At least 3 killed in Colo. flooding
LYONS, Colo. (AP) — Heavy rains sent walls of water crashing down mountainsides Thursday in Colorado, cutting off remote towns, forcing the state’s largest university to close and leaving at least three people dead across a rugged landscape that included areas blackened by recent wildfires.
A storm system has been dropping rain on the region for much of the week. Up to 8 inches fell in an area spanning from the Wyoming border south to the foothills west of Denver. Flooding extended all along the Front Range mountains, including the cities of Colorado Springs, Denver, Fort Collins, Greeley, Aurora and Boulder.
Numerous roads were washed out or made impassable by floods. Parts of several interstate highways in the Denver area were closed for a time. Floodwaters poured into homes, and at least a few buildings collapsed in the torrent.
Boulder County appeared to be hardest hit. Sheriff Joe Pelle said the town of Lyons was completely cut off because of flooded roads, and residents were huddling together on higher ground. Although everyone was believed to be safe, the deluge was expected to continue into Friday.
“It is not an ordinary disaster,” Pelle said. “All the preparation in the world … it can’t put people up those canyons while these walls of water are coming down.”
Fire rages along boardwalk in N.J.
SEASIDE PARK, N.J. (AP) — A massive fire raging for hours burned several blocks of boardwalk and businesses Thursday in a New Jersey shore town that was still rebuilding from damage caused by Superstorm Sandy.
More than three hours after the fire started in the vicinity of an ice cream shop, television footage showed flames still leaping into the sky and thick black smoke covering a stretch of the coastline. The fire was spreading into neighboring Seaside Heights, where the MTV reality series “Jersey Shore” was filmed.
Gov. Chris Christe was en route Thursday night, promising the full assistance of the state in dealing with the devastation.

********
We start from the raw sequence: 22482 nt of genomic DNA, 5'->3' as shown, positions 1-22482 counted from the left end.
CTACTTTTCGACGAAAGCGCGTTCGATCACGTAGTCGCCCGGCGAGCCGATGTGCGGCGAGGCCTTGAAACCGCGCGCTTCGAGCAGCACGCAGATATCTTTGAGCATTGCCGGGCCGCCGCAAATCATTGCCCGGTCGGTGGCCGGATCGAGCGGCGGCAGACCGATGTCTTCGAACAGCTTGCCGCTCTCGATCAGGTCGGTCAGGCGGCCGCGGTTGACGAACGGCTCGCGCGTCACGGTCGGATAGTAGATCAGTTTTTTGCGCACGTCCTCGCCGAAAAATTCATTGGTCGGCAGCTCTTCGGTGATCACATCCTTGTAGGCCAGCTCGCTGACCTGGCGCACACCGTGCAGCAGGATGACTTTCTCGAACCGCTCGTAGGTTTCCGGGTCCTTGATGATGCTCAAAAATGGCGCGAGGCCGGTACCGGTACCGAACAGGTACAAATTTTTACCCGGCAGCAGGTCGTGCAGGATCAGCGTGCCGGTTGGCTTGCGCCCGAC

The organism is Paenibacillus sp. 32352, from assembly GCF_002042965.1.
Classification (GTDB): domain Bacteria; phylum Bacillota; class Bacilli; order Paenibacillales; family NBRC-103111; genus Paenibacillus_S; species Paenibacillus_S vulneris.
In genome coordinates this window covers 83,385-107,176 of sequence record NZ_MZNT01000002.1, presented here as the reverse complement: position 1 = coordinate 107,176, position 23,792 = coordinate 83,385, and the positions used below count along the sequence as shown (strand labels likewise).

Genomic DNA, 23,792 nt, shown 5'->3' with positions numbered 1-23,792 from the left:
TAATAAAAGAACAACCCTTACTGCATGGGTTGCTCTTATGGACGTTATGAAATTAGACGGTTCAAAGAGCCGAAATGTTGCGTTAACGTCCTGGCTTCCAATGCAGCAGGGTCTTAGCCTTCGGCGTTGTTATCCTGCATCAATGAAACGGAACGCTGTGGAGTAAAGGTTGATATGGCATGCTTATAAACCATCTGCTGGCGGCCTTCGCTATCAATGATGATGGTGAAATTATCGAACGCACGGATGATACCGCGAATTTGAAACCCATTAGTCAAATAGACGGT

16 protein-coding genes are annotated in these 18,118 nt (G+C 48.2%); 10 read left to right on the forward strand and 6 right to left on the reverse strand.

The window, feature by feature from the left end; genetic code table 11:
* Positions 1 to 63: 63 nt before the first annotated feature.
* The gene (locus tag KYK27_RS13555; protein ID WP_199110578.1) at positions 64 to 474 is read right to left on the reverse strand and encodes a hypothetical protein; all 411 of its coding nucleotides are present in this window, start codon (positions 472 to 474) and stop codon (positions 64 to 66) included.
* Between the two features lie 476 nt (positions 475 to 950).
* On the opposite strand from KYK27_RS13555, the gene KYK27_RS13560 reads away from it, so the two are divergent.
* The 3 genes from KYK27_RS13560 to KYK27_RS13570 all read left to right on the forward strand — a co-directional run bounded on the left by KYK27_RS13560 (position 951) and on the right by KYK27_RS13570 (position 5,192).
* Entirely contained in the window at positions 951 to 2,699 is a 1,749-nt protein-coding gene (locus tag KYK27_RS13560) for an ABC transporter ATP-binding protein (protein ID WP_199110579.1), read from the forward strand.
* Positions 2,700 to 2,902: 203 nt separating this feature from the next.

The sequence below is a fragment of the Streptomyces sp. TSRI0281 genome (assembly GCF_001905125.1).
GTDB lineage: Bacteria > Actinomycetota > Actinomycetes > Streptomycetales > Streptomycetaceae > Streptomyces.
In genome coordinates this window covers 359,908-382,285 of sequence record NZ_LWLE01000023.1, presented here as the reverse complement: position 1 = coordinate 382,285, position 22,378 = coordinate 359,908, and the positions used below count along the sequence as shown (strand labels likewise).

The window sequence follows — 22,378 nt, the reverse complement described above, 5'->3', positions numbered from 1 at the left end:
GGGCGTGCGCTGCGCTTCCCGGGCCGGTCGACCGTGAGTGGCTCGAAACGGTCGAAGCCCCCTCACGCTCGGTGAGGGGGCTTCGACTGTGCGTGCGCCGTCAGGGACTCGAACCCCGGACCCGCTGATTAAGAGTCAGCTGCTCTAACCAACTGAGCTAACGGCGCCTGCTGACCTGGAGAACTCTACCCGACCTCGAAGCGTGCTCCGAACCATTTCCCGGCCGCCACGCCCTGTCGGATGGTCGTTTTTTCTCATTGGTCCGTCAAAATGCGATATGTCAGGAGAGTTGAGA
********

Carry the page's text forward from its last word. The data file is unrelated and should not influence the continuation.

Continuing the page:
“Pictures and video of the fire are startling and sad given what Seaside Park and neighboring Seaside Heights have endured with Superstorm Sandy,” said the governor’s spokesman, Michael Drewniak.
Television footage showed an excavator being used to dig up a section of boardwalk to create a fire line, and a fire truck drawing water from a motel swimming pool.
United offers $0 to $10 fares
For a little while on Thursday, United Airlines was giving away airplane tickets for free, or close to it.
Passengers reported buying tickets for $5 to $10 before United shut down the bookings on its website and phone centers to prevent more tickets from being sold or given away.
The airline said it accidentally filed some fares for $0. Airport charges might have resulted in a small cost seen by some passengers.
The website was accepting reservations again around 2:45 p.m. Central time.
Such fare mistakes have happened before, often when an airline dropped a digit when entering fares into its computer system.
That may be what happened here. United Continental Holdings Inc. spokeswoman Megan McCarthy said the mistake was due to an error in filing the fares, not a problem with the website. She said United doesn’t yet know how many tickets were sold at the unusually low prices.
Will United honor the tickets? The airline is thinking about it. “As always, we will do what is appropriate,” McCarthy said.
Twitter tweets it will go public
NEW YORK (AP) — Twitter is going public. The short messaging service aptly tweeted on Thursday it has filed confidential documents for an initial public offering of stock.